Last season, the Tigers were a relatively middling offense, finishing seventh in the AL in wRC+ with a total of 105. They also had quite an obvious hole to fill, as their catchers put up the fourth-worst wRC+ in the league, by far their worst ranking at any position. Their wRC+ of 69 and catcher WAR of 0.7 gave GM Dave Dombrowski a clear goal entering the offseason, and one that he fulfilled rather quickly. Dombrowski needed to sign the best catcher available, and he certainly did, quickly inking Victor Martinez to the largest contract of the offseason up to that point, at four years and $50 million.

However, for Martinez to truly be the Tigers’ perfect pickup, the Tigers need to understand how they can best use him in order to maximize his value and give him the best possible chance to provide value equal to or exceeding the dollar value of his deal. Dombrowski has stated that Martinez will likely catch just 2-3 games per week, with Alex Avila continuing to be the team’s number one catcher. Much of Martinez’s value is lost by putting him behind the plate, as while Martinez was a 4.0 WAR player as a catcher last season, without the adjustment he gets for catching most of his games he’s pretty much Vladimir Guerrero. Guerrero put up a triple-slash of .300/.345/.496, and ended up with a fairly pedestrian 2.6 WAR. Martinez’s triple-slash was .302/.351/.493, but he gets a positional adjustment of 6.4 runs in calculating his WAR, which explains the discrepancy between his WAR and Guerrero’s. If a player were to catch all 162 games (of course that would never happen), they’d get a positional adjustment of 12.5 runs, or more than a full win. An 162-game DH would have 17.5 runs removed from their total, or almost 2 wins. So the question then becomes, is Martinez the DH 3 full wins better than Martinez the catcher?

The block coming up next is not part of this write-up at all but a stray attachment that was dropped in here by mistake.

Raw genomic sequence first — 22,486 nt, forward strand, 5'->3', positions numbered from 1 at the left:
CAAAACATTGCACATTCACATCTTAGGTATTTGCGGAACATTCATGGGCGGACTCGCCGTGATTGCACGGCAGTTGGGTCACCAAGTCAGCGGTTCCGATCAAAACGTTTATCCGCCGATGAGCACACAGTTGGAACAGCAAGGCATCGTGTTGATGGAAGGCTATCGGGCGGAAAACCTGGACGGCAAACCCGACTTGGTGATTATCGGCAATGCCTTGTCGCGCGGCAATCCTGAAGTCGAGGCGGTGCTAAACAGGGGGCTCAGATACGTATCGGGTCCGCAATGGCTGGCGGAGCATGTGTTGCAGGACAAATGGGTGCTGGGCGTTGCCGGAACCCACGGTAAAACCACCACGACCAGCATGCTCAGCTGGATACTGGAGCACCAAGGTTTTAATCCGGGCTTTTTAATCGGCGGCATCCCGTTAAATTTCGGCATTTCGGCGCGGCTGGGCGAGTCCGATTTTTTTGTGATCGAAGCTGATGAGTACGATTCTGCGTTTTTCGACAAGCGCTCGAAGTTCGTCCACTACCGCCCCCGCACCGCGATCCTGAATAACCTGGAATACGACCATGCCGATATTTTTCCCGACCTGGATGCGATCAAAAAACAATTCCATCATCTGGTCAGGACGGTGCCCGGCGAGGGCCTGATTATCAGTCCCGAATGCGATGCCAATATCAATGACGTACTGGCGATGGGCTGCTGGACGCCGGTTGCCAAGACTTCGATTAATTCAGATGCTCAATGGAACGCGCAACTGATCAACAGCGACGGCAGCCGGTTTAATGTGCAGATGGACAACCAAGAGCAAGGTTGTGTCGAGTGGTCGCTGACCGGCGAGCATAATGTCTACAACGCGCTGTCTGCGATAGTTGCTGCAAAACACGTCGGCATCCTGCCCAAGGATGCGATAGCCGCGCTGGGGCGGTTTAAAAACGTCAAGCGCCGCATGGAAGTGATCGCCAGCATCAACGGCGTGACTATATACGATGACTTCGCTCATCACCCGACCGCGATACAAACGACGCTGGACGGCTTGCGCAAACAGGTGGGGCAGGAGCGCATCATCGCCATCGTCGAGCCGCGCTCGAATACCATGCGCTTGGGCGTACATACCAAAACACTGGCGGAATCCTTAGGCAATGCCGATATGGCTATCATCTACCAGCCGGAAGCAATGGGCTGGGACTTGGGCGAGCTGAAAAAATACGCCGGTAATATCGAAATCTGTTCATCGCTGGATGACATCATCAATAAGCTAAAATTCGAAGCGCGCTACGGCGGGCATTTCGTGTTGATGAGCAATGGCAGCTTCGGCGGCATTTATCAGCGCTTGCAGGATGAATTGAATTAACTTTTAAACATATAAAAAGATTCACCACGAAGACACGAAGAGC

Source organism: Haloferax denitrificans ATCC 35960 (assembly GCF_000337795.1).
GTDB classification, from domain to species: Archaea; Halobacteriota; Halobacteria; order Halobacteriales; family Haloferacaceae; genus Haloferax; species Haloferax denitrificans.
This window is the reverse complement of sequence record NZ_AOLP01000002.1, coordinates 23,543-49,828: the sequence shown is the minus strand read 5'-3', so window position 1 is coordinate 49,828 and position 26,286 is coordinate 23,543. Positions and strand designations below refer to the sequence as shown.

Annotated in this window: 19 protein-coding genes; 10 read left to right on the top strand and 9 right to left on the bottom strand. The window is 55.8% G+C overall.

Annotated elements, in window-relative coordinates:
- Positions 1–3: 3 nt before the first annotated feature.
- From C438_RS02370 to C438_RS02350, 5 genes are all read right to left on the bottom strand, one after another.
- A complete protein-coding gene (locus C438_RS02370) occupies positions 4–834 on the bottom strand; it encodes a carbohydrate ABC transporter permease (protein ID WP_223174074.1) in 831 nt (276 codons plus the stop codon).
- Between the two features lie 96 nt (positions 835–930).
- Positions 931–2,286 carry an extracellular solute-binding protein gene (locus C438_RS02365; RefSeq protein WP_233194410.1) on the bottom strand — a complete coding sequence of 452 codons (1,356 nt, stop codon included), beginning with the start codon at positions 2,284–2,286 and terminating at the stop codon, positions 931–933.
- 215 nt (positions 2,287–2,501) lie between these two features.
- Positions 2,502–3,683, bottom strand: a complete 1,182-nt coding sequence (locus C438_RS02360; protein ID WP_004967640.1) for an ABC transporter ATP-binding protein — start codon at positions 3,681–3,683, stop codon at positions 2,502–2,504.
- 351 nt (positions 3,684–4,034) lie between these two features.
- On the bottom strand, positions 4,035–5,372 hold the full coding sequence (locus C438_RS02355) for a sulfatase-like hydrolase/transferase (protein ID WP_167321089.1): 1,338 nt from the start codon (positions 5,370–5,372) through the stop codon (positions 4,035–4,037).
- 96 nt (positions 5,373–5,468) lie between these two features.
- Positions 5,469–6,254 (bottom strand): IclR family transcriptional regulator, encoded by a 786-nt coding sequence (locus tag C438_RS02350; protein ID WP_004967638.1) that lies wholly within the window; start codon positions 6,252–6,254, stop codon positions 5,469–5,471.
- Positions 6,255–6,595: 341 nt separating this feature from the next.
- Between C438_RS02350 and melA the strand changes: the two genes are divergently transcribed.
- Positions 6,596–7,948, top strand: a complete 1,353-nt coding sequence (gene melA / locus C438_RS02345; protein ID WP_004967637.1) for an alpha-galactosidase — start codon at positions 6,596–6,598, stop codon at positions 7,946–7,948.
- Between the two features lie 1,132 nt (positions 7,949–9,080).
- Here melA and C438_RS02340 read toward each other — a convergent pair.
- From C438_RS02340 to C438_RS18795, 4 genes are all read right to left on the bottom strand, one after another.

My guess would be that, no, he isn’t. Of course, Martinez will still be catching some days, and the argument for DHing him is that he’ll maintain his health and be able to have his big-bat impact in more games. I simply don’t buy that he will have enough impact from the DH spot to counteract the value lost by not letting one of the best offensive catchers in the game spend a majority of his time behind the plate. As a catcher, Martinez is an all-star and a world-class player. As a DH, he’s a pretty pedestrian player, quite comparable to other DHs who can likely be had for one-year deals, likely at half or less of Martinez’s contract’s average annual value.

The Tigers’ Perfect Pickup is the best catcher that they can get. That’s Victor Martinez, the catcher. They’ve done the important part by signing Martinez to a four-year deal. Now they need to do the easy part, deploying Martinez in the way that allows the team to maximize his value.

Monday, January 3, 2011

The Perfect Pickup: Florida Marlins